This week one of my text books, which heavily emphasizes vocabulary and listening, had two very similar words: canyon and canon.
I noticed in my first class that the students kind of giggled when I was explaining the difference between these two words. But that's somewhat common, so I didn't think much of it.
In my second class, for some reason, I really emphasized the difference, and I said "CAN-YON" again and again with very deliberate pronunciation. Before I knew it, the whole class was saying "canyon" and giggling to their neighbors. Some were just laughing outright. I realized that I must have said something funny. I asked what they were laughing about, but nobody was willing or able to tell me. Finally, one of the students said that it was an easy word to pronounce and that I didn't have to keep going over it. I just thought I had drifted off into teacher LA-LA Land, where I was droning on and on about something not so important. (This is actually easy to do since I teach the same exact class 5 times.)
In my third class, when I got to canyon and canon again (without the heavy emphasis this time), everyone started laughing again. Finally, the light went on for me. I asked, "Is 'canyon' a bad word in Korean?" Several people nodded yes. I asked, "What does it mean?" No answer. I just went on with the rest of the material and finished the class.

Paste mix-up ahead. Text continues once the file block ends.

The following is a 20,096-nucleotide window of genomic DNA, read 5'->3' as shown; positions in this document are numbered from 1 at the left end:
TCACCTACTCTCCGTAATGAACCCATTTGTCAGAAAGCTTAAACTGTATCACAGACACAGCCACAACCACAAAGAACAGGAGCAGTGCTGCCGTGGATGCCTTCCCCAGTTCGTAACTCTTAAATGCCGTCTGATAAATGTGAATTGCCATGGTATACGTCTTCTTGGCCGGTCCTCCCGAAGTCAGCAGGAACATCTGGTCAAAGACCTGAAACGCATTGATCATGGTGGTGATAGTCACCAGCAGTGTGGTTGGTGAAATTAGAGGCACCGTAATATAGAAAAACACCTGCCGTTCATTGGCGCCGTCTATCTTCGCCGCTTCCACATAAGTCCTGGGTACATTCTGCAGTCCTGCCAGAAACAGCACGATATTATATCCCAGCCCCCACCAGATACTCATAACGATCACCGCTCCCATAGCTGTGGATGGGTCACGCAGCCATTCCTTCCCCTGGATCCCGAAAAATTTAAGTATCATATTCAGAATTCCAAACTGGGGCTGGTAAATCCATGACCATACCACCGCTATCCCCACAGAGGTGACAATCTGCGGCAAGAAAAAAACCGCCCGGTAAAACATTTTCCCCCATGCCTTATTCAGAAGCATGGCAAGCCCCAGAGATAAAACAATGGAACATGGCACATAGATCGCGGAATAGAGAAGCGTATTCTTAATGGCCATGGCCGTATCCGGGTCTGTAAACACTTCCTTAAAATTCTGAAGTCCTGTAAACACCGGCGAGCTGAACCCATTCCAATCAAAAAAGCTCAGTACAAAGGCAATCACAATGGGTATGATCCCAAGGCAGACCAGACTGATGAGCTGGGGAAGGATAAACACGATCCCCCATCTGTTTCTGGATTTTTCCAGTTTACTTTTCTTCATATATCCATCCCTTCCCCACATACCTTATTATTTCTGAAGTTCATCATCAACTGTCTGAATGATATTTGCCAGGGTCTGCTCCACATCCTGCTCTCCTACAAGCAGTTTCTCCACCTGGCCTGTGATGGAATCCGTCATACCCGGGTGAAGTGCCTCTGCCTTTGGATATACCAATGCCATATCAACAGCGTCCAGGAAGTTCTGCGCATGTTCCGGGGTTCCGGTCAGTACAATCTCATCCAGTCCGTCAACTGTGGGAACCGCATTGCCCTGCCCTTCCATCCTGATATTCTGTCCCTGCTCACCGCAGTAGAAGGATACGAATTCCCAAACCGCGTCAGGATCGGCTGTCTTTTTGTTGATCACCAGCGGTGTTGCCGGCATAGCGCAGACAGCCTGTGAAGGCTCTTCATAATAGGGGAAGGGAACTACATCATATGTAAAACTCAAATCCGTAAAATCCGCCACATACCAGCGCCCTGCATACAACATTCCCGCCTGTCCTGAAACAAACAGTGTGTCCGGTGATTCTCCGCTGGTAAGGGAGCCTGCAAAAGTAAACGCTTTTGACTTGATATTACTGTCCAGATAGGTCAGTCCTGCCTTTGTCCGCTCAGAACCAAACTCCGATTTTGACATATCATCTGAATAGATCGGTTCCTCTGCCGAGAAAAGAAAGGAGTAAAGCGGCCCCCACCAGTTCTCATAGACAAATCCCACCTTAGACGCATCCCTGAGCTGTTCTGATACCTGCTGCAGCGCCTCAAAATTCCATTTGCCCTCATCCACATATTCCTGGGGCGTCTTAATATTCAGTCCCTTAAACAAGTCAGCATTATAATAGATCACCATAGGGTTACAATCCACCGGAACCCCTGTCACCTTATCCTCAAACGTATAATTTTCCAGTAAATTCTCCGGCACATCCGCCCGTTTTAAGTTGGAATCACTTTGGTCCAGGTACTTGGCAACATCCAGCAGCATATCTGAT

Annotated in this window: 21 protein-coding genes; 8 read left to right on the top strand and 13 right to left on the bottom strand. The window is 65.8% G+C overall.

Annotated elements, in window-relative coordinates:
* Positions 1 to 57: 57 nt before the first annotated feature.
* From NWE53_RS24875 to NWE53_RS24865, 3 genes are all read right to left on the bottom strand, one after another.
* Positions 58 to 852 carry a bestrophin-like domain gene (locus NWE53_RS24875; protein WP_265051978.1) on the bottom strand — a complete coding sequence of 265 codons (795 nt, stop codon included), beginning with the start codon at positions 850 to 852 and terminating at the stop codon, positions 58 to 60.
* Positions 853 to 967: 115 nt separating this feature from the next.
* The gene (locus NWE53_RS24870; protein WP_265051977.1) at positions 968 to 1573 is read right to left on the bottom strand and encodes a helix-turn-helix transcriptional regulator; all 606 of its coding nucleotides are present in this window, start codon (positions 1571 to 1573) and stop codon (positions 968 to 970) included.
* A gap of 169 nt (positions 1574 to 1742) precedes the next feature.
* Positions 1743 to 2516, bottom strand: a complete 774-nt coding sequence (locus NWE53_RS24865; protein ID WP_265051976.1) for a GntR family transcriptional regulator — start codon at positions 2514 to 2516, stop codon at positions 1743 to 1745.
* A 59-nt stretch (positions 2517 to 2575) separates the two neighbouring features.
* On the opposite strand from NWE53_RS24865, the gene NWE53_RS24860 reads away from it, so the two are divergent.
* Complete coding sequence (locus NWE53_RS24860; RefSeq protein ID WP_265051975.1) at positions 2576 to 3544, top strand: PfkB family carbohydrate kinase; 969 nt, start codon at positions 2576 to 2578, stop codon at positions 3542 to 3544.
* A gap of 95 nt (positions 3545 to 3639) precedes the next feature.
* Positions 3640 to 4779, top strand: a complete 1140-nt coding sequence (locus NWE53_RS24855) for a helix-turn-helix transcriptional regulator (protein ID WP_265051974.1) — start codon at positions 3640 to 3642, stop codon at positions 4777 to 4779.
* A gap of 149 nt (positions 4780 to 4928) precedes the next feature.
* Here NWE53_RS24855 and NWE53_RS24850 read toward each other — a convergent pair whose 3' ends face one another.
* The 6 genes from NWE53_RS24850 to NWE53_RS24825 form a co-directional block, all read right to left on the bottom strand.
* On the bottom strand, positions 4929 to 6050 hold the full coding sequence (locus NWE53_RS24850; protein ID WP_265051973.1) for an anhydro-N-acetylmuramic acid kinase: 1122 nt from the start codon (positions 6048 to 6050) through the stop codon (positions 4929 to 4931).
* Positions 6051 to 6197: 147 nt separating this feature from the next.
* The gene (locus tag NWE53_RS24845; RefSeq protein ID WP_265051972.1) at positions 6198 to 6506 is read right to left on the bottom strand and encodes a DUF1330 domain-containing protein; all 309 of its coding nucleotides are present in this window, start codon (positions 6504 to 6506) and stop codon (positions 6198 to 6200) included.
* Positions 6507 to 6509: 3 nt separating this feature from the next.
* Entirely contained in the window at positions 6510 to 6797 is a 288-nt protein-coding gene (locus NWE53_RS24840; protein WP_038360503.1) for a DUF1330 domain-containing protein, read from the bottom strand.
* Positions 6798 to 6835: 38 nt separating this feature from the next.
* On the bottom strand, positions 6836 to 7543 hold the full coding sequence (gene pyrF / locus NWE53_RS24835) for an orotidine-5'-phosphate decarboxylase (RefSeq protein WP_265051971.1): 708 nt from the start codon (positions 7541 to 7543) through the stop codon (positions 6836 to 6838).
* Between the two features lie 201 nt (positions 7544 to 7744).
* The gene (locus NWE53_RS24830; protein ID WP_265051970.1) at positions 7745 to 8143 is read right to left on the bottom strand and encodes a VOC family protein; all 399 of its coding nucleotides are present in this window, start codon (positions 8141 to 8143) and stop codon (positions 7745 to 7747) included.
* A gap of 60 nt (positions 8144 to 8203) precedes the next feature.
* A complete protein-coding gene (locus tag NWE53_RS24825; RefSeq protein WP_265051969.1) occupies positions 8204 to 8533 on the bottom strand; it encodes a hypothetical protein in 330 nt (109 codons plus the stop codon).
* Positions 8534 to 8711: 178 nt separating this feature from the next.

After class, I asked one of the girls who seemed to be a good student what "canyon" means in Korean. She seemed pretty uncomfortable. Finally, she said that there isn't an exact translation, but it is kind of like "F--- YOU!"
I just laughed and said, "Oh, OK. Thanks."
As I was walking back to my office, I realized that I had been saying again and again, loudly and with clear pronunciation: "F--- YOU! F--- YOU! F--- YOU! F--- YOU!"
Ahh - the hazards of teaching cross-culturally!
Also this gives a whole new meaning to America's greatest national park: "The Grand Canyon"!